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US Welcomes Ghani's Pledge to Release Prisoners

The United States and the Taliban welcomed the Afghan government’s pledge on Sunday to release up to 2,000 Taliban prisoners as a goodwill gesture in response to the Taliban's announcement on Saturday evening of a three-day ceasefire for Eid.
US Welcomes Ghani
President Ashraf Ghani in a tweet said that the US Secretary of State Mike Pompeo phoned him and Dr. Abdullah Abdullah, head of the High Council for National Reconciliation, and “thanked the Afghan government for initiating the brave process of releasing up to 2,000 Taliban prisoners,” Ghani said in a tweet. 
"(Pompeo) asserted that the US will push for a long-term ceasefire/RiV and the start of direct negotiations,” Ghani said.
The Afghan government on Monday released 100 Taliban prisoners as part of the 2,000 prisoners it pledged to release, according to Javid Faisal, a spokesman for the National Security Council.
Faisal said the prisoners were released from Bagram prison.
“We hope that with this the ceasefire will also continue, and the direct negotiations will start,” he added.
Suhail Shaheen, a spokesman for the Taliban’s political office in Qatar, said the pledge to release 2,000 prisoners -- by the Afghan government -- is a good step but he said that the process of releasing 5,000 prisoners should be completed to create a suitable environment for confidence building.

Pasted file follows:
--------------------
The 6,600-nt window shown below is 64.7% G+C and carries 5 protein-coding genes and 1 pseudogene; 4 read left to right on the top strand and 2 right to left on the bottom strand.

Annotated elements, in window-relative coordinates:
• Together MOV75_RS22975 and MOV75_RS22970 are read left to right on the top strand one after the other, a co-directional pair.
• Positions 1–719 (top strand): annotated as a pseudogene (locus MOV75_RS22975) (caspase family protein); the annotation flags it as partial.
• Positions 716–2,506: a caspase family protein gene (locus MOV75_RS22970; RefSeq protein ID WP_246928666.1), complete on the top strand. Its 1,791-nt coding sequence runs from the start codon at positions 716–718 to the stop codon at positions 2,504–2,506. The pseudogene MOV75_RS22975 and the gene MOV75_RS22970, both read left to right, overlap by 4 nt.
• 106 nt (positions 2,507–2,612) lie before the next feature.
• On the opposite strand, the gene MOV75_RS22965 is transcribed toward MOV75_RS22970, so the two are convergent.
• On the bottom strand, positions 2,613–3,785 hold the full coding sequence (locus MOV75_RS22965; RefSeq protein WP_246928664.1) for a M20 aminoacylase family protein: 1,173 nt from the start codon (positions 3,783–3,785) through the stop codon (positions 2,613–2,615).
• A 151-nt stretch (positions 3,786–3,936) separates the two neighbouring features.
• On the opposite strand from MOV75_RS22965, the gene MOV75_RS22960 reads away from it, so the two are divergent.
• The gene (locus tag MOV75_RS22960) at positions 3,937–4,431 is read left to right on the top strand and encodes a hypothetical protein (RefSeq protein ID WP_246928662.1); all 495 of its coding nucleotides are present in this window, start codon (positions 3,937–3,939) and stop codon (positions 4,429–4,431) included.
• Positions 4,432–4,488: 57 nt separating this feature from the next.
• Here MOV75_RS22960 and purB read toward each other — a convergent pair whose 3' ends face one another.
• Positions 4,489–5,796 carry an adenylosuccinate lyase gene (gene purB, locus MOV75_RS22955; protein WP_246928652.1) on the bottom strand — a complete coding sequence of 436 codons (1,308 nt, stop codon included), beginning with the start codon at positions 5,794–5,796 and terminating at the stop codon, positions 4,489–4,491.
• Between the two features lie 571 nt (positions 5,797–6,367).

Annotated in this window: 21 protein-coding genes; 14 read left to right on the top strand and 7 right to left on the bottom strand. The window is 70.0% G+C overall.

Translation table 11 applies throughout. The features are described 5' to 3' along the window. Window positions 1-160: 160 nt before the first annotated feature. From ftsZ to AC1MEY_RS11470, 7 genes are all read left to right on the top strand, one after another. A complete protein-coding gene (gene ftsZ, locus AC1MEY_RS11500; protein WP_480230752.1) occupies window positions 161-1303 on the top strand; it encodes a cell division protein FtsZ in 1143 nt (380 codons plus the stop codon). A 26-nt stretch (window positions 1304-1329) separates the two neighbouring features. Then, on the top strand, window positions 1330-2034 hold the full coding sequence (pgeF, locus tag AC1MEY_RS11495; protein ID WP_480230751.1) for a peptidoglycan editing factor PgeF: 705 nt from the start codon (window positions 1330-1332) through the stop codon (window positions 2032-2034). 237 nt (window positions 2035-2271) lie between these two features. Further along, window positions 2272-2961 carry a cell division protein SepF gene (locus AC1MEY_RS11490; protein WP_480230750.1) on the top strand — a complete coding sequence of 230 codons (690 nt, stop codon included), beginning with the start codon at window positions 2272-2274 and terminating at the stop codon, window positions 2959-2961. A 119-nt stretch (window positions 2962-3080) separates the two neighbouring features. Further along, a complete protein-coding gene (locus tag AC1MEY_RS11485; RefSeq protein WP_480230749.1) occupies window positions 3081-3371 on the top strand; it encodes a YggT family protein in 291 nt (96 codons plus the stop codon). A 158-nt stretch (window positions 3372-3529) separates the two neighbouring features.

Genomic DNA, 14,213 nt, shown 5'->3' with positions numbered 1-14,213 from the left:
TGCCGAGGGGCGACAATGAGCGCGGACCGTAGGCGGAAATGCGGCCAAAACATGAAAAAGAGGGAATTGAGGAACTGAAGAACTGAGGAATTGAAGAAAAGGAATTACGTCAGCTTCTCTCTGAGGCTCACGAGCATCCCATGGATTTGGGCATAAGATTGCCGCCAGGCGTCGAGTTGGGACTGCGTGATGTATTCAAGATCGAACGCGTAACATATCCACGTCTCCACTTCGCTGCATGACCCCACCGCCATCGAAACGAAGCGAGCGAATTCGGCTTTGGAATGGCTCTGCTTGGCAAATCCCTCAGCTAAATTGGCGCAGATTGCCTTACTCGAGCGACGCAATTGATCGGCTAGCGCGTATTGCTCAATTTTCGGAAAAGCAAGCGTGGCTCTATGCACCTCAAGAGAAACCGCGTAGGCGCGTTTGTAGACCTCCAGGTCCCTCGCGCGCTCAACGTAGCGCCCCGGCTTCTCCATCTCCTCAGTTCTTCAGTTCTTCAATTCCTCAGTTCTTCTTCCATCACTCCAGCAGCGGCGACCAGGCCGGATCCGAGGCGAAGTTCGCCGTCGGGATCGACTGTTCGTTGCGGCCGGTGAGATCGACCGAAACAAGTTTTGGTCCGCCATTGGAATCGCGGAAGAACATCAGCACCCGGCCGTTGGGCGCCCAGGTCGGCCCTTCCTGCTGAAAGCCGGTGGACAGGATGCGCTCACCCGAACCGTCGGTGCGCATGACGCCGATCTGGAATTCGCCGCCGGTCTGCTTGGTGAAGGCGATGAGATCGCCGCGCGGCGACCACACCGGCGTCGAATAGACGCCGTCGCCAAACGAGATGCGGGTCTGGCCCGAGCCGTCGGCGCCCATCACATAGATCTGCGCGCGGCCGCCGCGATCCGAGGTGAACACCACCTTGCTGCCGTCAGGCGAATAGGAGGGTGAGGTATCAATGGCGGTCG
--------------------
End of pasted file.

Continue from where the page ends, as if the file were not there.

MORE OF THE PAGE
“The sooner the prisoner release happens the sooner there will be a reduction in violence and the opportunity will be created for intra-Afghan negotiations,” said Khalil Safi, former country director of Pugwash Conferences on Science and World Affairs, an international crisis group.
“If the Taliban continues its attacks, I don’t think the government will be obliged to address the pledge to release 2,000 Taliban prisoners. I think the prisoner release will be stopped once again,” said Sami Yusufzai, a journalist.
Analysts said there is no monitoring process to ensure that prisoners will not return to the battlefield after they are released.
“They have been released. Are there guarantees that they will not return to war?” asked Hazrat Ali, an MP.
“This can change into a big security challenge if relevant security agencies do not release them through a proper mechanism,” said Ahmad Saeedi, an analyst.
Source : Afghan Voice Agency(AVA)
Tuesday 26 May 2020 13:21
Story Code: 210717 Copy text available
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